The mounting is assembled by sandwiching the ring between the metal plates 35,36 (see FIG. 16) and pushing the pillar flange 34 through the aperture 37 whilst the plates are angularly positioned to align the flange profile with that of the aperture. With compression being maintained on the rubber ring the two plates are moved angularly through 90° so that the ears 38' of the flange 34 (see FIG. 9) are aligned with inward protrusions 39' of the aperture 37 (see FIG. 12) to result in an interlock as shown in the assembly view of FIG. 16.
Subsequent relative rotation of the plates 35,36 to depart from the interlock orientation is prevented by moulding the ring 41 to have four indents, two 42,42' at an upper face and two 43,43' at a lower face (see FIGS. 17 and 18). The two indents at each face are diametrically opposite one another and the indents 42,42' lie at positions 90° displaced from the indents 43,43'. The indents lie in register with small projections 44 (see FIG. 16) in the upper and lower plates so as to inhibit relative angular movement of those plates.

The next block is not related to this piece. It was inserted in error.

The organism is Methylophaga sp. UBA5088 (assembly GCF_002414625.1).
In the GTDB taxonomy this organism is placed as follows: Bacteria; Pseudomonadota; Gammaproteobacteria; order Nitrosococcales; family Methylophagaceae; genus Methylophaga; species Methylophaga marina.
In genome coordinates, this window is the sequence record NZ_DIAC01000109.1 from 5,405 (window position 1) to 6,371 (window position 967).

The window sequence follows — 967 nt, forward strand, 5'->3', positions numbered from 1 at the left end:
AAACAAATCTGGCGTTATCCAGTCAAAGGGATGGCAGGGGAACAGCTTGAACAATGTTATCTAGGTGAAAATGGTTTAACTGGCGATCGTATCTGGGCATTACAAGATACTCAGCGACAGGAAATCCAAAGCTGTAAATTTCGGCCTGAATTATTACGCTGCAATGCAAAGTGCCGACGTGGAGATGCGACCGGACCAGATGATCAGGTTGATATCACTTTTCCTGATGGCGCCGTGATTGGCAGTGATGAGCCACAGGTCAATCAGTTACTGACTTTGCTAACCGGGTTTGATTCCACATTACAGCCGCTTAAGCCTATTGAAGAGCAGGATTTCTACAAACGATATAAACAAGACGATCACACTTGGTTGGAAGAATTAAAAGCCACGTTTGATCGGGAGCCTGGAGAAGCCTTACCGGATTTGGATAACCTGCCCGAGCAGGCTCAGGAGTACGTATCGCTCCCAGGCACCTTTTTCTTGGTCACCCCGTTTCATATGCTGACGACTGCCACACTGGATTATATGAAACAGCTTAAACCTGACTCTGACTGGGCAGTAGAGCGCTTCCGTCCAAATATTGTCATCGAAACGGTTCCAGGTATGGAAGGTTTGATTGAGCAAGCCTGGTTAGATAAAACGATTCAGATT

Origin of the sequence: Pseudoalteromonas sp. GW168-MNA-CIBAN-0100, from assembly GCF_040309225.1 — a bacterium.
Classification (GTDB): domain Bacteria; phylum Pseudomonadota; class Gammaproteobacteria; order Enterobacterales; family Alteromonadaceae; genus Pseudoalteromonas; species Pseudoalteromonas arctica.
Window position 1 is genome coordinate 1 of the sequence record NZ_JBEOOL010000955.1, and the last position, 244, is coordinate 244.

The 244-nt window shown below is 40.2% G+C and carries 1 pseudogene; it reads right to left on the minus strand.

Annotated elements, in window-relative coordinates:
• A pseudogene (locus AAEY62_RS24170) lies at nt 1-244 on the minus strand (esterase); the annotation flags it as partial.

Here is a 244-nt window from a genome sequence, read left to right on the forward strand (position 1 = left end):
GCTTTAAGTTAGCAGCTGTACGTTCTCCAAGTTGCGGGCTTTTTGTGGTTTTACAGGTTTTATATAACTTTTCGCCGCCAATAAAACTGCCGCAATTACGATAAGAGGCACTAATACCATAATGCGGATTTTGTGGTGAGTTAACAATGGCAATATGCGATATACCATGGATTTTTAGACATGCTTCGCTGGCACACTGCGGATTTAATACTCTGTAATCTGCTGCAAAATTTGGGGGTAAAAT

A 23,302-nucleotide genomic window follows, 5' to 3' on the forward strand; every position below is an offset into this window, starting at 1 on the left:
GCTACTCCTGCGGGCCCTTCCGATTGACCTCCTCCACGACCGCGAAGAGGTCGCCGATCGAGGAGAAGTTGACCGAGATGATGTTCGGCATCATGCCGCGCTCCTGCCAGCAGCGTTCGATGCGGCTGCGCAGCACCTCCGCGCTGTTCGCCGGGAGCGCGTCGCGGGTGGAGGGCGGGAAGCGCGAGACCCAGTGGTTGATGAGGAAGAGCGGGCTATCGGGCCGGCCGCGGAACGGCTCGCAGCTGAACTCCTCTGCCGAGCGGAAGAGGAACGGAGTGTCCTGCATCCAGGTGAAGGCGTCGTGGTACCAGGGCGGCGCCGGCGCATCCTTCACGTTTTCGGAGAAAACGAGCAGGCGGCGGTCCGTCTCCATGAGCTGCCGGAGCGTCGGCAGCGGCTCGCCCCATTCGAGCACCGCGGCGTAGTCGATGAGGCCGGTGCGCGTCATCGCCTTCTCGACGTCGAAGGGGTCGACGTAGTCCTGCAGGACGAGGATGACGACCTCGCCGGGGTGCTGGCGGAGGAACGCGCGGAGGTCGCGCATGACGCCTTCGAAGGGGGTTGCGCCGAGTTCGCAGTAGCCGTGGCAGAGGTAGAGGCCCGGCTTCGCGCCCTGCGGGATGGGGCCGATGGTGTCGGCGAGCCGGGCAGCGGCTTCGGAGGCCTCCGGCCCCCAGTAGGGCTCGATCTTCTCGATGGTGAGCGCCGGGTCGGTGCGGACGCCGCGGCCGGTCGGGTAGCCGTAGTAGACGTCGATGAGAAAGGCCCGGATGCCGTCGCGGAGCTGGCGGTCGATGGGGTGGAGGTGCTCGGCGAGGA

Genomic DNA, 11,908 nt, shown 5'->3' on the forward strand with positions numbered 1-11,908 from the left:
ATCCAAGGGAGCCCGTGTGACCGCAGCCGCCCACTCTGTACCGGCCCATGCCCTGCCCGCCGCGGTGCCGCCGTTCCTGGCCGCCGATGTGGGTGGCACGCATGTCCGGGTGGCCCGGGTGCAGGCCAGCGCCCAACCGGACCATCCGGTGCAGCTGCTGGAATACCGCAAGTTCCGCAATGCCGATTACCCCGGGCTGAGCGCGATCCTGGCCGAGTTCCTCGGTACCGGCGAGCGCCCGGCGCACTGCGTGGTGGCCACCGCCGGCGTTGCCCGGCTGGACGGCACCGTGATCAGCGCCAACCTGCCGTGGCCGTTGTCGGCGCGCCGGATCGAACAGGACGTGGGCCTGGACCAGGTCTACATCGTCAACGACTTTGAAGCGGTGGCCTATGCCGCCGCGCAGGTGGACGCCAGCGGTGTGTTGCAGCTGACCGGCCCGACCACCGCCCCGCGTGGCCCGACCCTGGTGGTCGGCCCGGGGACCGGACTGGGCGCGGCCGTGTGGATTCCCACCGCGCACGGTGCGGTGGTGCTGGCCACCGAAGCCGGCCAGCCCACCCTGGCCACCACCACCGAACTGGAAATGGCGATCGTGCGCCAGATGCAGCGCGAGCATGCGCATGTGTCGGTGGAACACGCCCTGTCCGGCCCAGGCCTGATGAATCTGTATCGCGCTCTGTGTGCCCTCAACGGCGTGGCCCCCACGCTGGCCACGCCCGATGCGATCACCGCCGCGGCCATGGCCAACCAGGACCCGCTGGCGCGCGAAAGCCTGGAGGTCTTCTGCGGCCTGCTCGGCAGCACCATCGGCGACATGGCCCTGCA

|Cited Patent||Filing date||Publication date||Applicant||Title|
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|1||*||Patent Abstract of Japan , vol. 9, No. 132 (M 385).|
|2||Patent Abstract of Japan, vol. 9, No. 132 (M-385).|
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|Citing Patent||Filing date||Publication date||Applicant||Title|
|US7394009 *||Jan 17, 2006||Jul 1, 2008||Probe Specialists, Inc.||Drum cymbal washer|
|US20060156902 *||Jan 17, 2006||Jul 20, 2006||Judd Brian T||Drum cymbal washer|
|U.S. Classification||267/293, 267/292|
|Cooperative Classification||F16F2236/12, F16F1/3732|
|Aug 13, 1996||AS||Assignment|
Owner name: DUNLOP LIMITED, A BRITISH COMPANY, UNITED KINGDOM
Free format text: ASSIGNMENT OF ASSIGNORS INTEREST;ASSIGNOR:WILBOURN, ROBERT CECIL;REEL/FRAME:008201/0686
Effective date: 19960710
Owner name: DUNLOP LIMITED,UNITED KINGDOM
Free format text: ASSIGNMENT OF ASSIGNORS INTEREST;ASSIGNOR:WILBOURN, ROBERT CECIL;REEL/FRAME:008201/0686
Effective date: 19960710
|Jul 23, 1998||AS||Assignment|
Owner name: BTR INDUSTRIES LIMITED, ENGLAND
Free format text: ASSIGNMENT OF ASSIGNORS INTEREST;ASSIGNOR:DUNLOP LIMITED;REEL/FRAME:009328/0963
Effective date: 19980522
|Sep 27, 2001||FPAY||Fee payment|
Year of fee payment: 4
|Dec 28, 2005||REMI||Maintenance fee reminder mailed|
|Jun 9, 2006||LAPS||Lapse for failure to pay maintenance fees|
|Aug 8, 2006||FP||Expired due to failure to pay maintenance fee|
Effective date: 20060609